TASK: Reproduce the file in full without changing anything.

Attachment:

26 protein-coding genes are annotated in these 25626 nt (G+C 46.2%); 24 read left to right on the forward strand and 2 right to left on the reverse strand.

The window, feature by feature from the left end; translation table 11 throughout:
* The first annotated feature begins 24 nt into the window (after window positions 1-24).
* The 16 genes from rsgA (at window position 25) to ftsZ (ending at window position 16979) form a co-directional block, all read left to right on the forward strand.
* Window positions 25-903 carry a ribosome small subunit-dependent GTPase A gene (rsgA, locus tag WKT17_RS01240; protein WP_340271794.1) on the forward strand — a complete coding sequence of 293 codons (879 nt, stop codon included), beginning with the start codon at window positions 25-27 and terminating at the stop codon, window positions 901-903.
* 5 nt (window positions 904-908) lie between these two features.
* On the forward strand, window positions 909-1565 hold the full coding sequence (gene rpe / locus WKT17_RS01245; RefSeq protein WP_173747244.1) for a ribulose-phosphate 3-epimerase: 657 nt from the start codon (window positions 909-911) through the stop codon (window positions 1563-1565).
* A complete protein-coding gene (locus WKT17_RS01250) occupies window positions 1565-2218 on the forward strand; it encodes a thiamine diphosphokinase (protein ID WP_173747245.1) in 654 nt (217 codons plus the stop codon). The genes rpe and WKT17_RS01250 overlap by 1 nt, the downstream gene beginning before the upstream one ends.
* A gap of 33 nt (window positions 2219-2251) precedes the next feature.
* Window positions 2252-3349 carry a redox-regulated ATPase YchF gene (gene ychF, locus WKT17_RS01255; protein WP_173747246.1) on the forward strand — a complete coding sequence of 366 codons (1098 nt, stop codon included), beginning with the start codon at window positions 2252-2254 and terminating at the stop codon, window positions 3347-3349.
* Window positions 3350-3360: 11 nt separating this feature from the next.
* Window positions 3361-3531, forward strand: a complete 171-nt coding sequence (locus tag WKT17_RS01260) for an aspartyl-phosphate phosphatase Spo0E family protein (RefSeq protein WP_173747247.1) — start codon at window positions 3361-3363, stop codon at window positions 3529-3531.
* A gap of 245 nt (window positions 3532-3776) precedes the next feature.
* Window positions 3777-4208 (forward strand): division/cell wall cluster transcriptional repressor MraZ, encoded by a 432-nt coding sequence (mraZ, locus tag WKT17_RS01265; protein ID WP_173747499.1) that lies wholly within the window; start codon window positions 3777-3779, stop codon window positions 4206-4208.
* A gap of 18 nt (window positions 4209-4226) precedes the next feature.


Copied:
26 protein-coding genes are annotated in these 25626 nt (G+C 46.2%); 24 read left to right on the forward strand and 2 right to left on the reverse strand.

The window, feature by feature from the left end; translation table 11 throughout:
* The first annotated feature begins 24 nt into the window (after window positions 1-24).
* The 16 genes from rsgA (at window position 25) to ftsZ (ending at window position 16979) form a co-directional block, all read left to right on the forward strand.
* Window positions 25-903 carry a ribosome small subunit-dependent GTPase A gene (rsgA, locus tag WKT17_RS01240; protein WP_340271794.1) on the forward strand — a complete coding sequence of 293 codons (879 nt, stop codon included), beginning with the start codon at window positions 25-27 and terminating at the stop codon, window positions 901-903.
* 5 nt (window positions 904-908) lie between these two features.
* On the forward strand, window positions 909-1565 hold the full coding sequence (gene rpe / locus WKT17_RS01245; RefSeq protein WP_173747244.1) for a ribulose-phosphate 3-epimerase: 657 nt from the start codon (window positions 909-911) through the stop codon (window positions 1563-1565).
* A complete protein-coding gene (locus WKT17_RS01250) occupies window positions 1565-2218 on the forward strand; it encodes a thiamine diphosphokinase (protein ID WP_173747245.1) in 654 nt (217 codons plus the stop codon). The genes rpe and WKT17_RS01250 overlap by 1 nt, the downstream gene beginning before the upstream one ends.
* A gap of 33 nt (window positions 2219-2251) precedes the next feature.
* Window positions 2252-3349 carry a redox-regulated ATPase YchF gene (gene ychF, locus WKT17_RS01255; protein WP_173747246.1) on the forward strand — a complete coding sequence of 366 codons (1098 nt, stop codon included), beginning with the start codon at window positions 2252-2254 and terminating at the stop codon, window positions 3347-3349.
* Window positions 3350-3360: 11 nt separating this feature from the next.
* Window positions 3361-3531, forward strand: a complete 171-nt coding sequence (locus tag WKT17_RS01260) for an aspartyl-phosphate phosphatase Spo0E family protein (RefSeq protein WP_173747247.1) — start codon at window positions 3361-3363, stop codon at window positions 3529-3531.
* A gap of 245 nt (window positions 3532-3776) precedes the next feature.
* Window positions 3777-4208 (forward strand): division/cell wall cluster transcriptional repressor MraZ, encoded by a 432-nt coding sequence (mraZ, locus tag WKT17_RS01265; protein ID WP_173747499.1) that lies wholly within the window; start codon window positions 3777-3779, stop codon window positions 4206-4208.
* A gap of 18 nt (window positions 4209-4226) precedes the next feature.